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Trump proposal would cut USDA budget by 21 percent

 

By: Georgia Farm Bureau
4/5/2017 1:38:21 PM

 

The Trump Administration released the president's federal budget blueprint for Fiscal Year (FY) 2018 March 16. The blueprint only impacts discretionary funding and does not include mandatory funding or tax proposals, which are typically included in the president's budget. The complete budget is expected to be released in May. A copy of the blueprint can be found at http://bit.ly/17budgetblueprint.

The president's budget blueprint is the first step in the annual federal budget process. The president's budget establishes a marker but it's Congress that writes the budget.  

Federal agencies for FY17 are still operating under a continuing resolution, which expires on April 28. Congress needs to pass the remaining 11 appropriation bills, an omnibus bill or extend the continuing resolution to keep the federal government operating beyond April 28.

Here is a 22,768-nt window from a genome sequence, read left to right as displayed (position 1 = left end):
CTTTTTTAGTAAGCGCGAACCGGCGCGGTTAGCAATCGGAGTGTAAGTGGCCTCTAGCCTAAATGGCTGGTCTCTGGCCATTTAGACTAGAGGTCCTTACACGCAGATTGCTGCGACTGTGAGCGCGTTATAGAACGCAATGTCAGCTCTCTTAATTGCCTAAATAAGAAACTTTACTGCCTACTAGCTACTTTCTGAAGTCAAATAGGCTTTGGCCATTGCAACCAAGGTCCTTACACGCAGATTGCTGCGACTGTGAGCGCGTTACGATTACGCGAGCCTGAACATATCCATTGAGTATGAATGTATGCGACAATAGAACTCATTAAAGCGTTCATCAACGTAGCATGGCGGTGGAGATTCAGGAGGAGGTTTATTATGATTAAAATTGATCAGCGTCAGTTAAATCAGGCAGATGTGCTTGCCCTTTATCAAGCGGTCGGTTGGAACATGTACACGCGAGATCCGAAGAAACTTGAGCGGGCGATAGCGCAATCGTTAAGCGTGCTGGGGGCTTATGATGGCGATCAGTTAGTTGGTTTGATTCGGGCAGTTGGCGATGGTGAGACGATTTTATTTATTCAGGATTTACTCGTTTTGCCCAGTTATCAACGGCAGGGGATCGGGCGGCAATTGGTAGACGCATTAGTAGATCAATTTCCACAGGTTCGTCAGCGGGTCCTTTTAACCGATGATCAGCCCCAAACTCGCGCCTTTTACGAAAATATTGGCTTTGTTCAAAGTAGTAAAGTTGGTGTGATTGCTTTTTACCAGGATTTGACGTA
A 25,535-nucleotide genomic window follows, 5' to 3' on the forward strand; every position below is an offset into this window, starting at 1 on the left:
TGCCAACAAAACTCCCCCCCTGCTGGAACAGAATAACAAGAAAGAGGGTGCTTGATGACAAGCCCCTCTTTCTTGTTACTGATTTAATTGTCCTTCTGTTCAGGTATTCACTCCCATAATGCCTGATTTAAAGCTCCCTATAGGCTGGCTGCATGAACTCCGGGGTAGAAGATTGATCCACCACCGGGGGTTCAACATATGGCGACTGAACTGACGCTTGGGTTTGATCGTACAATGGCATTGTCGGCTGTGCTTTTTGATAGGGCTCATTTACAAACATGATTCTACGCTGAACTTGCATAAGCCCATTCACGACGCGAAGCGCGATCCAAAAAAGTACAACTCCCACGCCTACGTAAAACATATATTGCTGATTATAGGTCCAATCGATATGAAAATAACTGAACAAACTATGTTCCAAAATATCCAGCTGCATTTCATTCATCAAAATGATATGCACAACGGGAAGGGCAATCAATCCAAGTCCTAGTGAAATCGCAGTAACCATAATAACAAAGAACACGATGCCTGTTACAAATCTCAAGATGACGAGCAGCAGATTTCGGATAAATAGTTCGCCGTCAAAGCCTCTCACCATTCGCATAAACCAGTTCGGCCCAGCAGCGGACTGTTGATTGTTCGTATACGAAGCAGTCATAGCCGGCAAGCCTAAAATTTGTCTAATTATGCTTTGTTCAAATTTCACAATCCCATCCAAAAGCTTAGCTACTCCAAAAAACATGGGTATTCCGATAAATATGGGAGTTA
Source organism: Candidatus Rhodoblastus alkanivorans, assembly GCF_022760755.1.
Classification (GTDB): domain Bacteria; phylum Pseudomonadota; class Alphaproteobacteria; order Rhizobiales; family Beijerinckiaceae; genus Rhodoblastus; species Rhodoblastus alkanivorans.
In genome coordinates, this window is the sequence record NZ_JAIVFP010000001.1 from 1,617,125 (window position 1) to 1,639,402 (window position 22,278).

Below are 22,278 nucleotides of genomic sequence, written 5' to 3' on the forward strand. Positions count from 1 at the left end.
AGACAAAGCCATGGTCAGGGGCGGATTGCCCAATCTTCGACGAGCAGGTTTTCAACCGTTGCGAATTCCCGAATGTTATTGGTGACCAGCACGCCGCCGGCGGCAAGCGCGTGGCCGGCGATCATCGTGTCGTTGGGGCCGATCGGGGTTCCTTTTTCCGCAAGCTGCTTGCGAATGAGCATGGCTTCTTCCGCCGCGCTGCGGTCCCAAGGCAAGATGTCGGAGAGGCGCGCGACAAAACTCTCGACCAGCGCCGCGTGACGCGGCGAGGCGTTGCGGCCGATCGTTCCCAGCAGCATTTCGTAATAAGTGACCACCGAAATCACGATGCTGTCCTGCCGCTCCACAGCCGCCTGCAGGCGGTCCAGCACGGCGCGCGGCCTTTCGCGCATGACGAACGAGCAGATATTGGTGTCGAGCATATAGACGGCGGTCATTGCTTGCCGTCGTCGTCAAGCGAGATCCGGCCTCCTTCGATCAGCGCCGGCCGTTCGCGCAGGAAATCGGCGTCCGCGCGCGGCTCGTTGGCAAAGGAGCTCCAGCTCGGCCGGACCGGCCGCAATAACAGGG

The president's budget proposes $17.9 billion in discretionary funding for the U.S. Agriculture Department (USDA) in FY18. This is a decrease of 21 percent or $4.7 billion below the FY17 continuing resolution.

The blueprint continues funding for farmer-focused research, extension partnerships at land-grant universities and provides around $350 million for USDA's competitive research program. Farm Bureau supports this critical funding that allows farmers to utilize technological advancement to feed a world's growing population.

Farm Bureau also supports fully funding the Food Safety and Inspection Service (FSIS), which the proposed budget does.
Under the president's proposal, the McGovern-Dole International Food for Education program would be eliminated. Farm Bureau opposes the elimination of this program, which purchases U.S. commodities to provide food security to food deficit countries around the world.
The president's proposed budget reduces funding for USDA's statistical capabilities. Farm Bureau opposes this reduction, which would limit the essential business information farmers and ranchers use to guide their business decisions.

 

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